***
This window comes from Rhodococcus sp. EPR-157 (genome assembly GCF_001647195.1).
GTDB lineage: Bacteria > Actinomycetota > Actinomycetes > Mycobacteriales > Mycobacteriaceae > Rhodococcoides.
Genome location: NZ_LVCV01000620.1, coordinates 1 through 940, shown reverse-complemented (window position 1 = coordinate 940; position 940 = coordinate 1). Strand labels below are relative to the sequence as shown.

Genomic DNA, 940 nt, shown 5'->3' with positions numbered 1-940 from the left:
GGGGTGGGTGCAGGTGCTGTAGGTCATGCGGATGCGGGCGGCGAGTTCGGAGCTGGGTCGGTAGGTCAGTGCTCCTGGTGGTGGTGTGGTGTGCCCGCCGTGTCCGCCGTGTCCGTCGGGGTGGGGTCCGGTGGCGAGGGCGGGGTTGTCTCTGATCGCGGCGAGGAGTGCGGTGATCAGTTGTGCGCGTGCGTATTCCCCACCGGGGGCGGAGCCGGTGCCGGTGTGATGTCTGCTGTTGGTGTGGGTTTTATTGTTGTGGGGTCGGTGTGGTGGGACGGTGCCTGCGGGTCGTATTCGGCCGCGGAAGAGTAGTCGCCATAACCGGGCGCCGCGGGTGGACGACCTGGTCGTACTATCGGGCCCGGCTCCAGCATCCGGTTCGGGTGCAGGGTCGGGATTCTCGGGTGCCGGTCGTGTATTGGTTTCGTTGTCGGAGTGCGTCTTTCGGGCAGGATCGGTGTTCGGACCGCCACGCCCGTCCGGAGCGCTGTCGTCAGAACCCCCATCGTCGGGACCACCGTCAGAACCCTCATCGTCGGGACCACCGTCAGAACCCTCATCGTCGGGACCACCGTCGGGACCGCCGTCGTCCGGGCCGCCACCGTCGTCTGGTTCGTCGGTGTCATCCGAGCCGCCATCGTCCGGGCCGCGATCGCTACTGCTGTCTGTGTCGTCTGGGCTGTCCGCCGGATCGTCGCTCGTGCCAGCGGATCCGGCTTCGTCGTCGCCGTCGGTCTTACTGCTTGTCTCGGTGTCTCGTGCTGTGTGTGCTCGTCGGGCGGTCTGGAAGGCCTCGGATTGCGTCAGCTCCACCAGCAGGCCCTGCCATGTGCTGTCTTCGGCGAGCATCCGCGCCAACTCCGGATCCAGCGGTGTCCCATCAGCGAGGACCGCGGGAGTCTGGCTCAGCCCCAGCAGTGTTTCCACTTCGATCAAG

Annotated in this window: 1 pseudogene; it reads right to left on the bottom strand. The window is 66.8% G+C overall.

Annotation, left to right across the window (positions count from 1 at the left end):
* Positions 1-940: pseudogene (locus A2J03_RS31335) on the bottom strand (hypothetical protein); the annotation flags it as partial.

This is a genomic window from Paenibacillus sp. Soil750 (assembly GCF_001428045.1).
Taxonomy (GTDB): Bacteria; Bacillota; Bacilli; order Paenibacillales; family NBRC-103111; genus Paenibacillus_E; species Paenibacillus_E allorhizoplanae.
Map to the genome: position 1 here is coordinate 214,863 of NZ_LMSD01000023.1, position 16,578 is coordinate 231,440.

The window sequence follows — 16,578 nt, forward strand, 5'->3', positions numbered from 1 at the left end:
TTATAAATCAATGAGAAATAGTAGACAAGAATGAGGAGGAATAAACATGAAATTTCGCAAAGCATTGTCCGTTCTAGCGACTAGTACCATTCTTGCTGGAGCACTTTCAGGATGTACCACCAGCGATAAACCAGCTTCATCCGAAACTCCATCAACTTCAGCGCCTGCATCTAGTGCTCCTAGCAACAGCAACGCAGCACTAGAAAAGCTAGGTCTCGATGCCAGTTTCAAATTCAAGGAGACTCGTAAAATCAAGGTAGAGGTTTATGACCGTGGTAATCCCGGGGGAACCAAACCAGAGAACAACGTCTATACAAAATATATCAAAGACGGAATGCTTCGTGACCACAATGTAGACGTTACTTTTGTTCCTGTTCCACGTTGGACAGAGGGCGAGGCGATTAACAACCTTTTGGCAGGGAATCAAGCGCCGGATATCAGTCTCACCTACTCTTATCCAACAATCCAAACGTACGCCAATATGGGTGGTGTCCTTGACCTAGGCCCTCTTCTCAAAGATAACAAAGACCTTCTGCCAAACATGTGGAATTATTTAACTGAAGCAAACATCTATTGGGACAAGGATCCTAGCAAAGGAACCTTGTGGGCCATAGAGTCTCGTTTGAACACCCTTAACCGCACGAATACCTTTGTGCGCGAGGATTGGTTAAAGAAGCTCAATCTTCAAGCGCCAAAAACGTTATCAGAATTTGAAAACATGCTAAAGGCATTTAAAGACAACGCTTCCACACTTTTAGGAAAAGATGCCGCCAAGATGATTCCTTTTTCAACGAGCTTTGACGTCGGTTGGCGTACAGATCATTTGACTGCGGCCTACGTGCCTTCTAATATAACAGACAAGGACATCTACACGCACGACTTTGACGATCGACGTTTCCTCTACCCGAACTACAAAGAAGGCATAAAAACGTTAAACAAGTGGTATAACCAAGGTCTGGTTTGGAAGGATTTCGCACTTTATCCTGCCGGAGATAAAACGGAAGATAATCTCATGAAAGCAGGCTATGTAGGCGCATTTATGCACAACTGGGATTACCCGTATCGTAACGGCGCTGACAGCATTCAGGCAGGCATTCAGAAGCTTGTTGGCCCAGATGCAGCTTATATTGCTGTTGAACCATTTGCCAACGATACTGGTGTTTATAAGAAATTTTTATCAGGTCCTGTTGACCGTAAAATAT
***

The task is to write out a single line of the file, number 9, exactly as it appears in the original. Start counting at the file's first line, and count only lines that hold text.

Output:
This is a genomic window from Paenibacillus sp. Soil750 (assembly GCF_001428045.1).